Squabbling spouses can learn to make up without unnecessary drama
Many marriages are riddled with conflict. Oddly enough, much of the conflict many couples experience is over “nothing.” Listen to what this man has to say: “My wife hasn’t spoken to me for three days. She’s upset because I forgot to buy ketchup.”
People who live together get into patterns of repetitive communication. During a conflict, a husband says A, his wife responds with a fast B, he moves automatically to C, she tosses out D, and so on, until each is so hurt, they’re no longer on speaking terms.
It’s often the communication pattern, rather than the issue itself, that leads to the wounding.
The reconciliation process is similarly routinized through well-entrenched brain circuits. After a fight, each person sulks in his or her corner, licking wounds, ruminating about injustices perpetrated today and from the beginning of the relationship, and waiting a prescribed number of hours, days, or weeks, before a tentative reconnection can be established.
This slow recovery period produces a painful loss of quality time within a relationship. Time that might have been spent in closeness and joy is squandered.
What for? Because someone forgot to pick up ketchup? (Which is a problem, yes, but not one worth sacrificing precious moments of love for.)
The Nature of Squabbles
Sometimes, of course, a couple experiences more serious issues, such as a conflict of opinion (e.g. how to handle a child’s behavior problem), or a deep wounding (e.g. discovering that a spouse spent the wedding money on a stock market gamble). They’ll need conflict resolution skills and the ability to regulate emotions as they go about resolving the truly important and real issues that occur from time to time.
But daily, repetitive squabbles are in a different category; they aren’t about important issues per se. They’re more about slights that convey the message: Your behavior shows insufficient respect or care for me. There are many examples: You kept me waiting, you didn’t offer me a drink when you got one for yourself, you didn’t ask my opinion, you didn’t return my call.
The slight triggers a negative communication ritual: the squabble. The couple acts as if the topic is the forgotten ketchup, when, in fact, it’s “love.” If you loved me, you would’ve remembered the ketchup.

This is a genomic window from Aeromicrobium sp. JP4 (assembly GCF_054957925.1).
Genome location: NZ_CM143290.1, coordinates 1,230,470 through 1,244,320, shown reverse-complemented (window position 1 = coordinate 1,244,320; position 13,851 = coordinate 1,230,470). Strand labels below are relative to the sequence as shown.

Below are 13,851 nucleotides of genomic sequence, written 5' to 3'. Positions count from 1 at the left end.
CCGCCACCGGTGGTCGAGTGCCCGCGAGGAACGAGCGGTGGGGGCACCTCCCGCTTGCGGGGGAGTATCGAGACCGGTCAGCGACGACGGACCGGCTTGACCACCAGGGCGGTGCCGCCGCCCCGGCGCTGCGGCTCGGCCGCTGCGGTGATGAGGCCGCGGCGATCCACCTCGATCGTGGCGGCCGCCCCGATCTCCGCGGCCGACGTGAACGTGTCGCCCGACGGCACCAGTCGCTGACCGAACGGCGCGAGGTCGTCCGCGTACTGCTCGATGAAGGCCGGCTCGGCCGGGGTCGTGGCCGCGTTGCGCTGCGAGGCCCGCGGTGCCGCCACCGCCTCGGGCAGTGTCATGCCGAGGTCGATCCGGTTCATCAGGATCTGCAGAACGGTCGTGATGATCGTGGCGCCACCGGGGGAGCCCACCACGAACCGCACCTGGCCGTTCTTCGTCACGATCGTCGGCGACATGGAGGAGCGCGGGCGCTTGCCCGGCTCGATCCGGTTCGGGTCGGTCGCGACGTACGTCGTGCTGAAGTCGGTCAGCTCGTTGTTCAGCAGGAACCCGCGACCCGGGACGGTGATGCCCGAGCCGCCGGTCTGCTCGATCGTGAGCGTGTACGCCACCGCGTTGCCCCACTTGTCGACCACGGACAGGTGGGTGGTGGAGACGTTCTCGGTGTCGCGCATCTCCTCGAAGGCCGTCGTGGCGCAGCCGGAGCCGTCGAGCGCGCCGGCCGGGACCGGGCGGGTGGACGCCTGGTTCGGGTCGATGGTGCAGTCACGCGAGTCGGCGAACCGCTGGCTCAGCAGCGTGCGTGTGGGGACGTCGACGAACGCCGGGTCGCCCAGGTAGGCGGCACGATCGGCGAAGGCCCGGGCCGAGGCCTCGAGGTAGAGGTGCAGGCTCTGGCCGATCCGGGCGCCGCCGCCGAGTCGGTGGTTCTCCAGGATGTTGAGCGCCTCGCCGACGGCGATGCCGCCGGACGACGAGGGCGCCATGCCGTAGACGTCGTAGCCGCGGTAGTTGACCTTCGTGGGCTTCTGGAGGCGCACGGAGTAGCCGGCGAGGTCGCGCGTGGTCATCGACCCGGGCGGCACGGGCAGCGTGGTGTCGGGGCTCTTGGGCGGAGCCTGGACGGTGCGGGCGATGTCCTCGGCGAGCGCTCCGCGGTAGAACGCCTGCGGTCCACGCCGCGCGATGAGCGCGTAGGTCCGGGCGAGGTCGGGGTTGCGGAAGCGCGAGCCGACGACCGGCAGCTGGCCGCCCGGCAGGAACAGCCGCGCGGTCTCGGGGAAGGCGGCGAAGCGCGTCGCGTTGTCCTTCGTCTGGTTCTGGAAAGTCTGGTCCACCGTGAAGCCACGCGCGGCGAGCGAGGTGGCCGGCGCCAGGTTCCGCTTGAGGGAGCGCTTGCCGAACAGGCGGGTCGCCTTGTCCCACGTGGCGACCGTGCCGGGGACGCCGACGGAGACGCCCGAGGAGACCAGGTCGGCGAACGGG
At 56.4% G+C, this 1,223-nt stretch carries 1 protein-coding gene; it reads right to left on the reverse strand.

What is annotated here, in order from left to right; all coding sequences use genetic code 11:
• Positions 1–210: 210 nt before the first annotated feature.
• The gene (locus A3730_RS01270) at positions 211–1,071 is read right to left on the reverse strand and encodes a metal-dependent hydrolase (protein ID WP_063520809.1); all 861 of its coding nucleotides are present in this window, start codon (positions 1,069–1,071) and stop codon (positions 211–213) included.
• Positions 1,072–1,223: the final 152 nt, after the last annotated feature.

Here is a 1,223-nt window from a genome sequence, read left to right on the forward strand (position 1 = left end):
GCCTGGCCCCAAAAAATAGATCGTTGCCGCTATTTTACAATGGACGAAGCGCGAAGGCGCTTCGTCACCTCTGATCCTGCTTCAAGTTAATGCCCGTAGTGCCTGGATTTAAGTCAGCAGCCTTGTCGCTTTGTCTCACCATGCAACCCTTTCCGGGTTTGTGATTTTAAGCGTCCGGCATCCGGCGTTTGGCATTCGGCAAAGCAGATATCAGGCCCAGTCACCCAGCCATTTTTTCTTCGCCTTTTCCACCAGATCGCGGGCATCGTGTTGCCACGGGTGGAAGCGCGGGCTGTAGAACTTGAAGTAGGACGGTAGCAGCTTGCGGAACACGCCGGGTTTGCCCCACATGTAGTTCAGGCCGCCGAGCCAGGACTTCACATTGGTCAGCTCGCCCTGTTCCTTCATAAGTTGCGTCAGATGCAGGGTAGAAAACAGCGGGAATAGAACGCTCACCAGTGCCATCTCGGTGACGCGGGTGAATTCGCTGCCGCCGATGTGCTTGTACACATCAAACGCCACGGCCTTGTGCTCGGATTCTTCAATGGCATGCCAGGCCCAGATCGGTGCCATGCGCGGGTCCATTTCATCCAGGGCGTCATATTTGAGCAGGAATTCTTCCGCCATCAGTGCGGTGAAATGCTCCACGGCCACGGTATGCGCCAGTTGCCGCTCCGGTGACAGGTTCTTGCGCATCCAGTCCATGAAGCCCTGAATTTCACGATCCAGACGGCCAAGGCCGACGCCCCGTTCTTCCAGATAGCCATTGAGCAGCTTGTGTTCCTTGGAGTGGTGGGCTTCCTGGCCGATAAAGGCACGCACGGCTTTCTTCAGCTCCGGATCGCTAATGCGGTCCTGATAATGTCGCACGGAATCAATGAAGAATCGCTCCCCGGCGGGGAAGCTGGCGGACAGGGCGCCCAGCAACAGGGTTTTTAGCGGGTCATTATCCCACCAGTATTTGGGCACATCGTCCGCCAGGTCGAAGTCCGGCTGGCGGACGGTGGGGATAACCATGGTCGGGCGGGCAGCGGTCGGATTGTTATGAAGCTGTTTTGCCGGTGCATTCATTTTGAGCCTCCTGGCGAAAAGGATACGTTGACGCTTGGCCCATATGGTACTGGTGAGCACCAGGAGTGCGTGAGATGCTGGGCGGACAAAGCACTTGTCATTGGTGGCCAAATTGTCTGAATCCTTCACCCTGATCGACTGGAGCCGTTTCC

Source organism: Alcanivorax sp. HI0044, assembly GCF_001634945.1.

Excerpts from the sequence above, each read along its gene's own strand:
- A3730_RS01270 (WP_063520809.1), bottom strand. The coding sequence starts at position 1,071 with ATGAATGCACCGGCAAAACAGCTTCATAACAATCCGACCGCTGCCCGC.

The truth is, that the battle for love doesn’t need to be constantly fought. After standing by each other and building a life together, most married people know deep in their hearts that their spouse — imperfect as he or she is — loves them. This is the love that surfaces in emergency situations — all fights forgotten, all hurts forgiven.
This is the truth between them. They just have to remember it when they’re invited into a ritual fight. (“Could you not leave your dish on the table just for once?”) And if mouths open in automatic retort, then just as the couple started a squabble for no real reason apart from old communication habits, they can resolve the squabble within minutes. They can just make up and move on.
There’s no need to wait for time to pass, as there’s no need to wait for one’s heart to heal; it wasn’t broken after all. There’s no need to deny each other the company of love, because love was never a question — it’s there. Each person can just apologize for “fighting,” or, if so inclined, “for saying things I shouldn’t have said.”
No Ketchup Tonight
After the unpleasant exchange about the forgotten ketchup, normal conversation can occur immediately. “Well, since we don’t have ketchup, do you want to try horseradish on your French fries?” A little bit of humor and good will can go a long way at times like this.
Sometimes, just pretending that the argument never happened will be a good-enough strategy. “By the way, I went to pick up your suit from the cleaner’s today, but it didn’t come in yet.” Downplaying and/or ignoring a round of bickering is a form of admitting that the argument wasn’t necessary, and that all of us are human and make mistakes, and we don’t have to attack each other or defend ourselves all the time.
And, when an occasional real issue arises, scheduling a time and place for conflict resolution will facilitate fight-free communication that can strengthen the relationship rather than undermine it.
(Originally featured in Family First, Issue 682)
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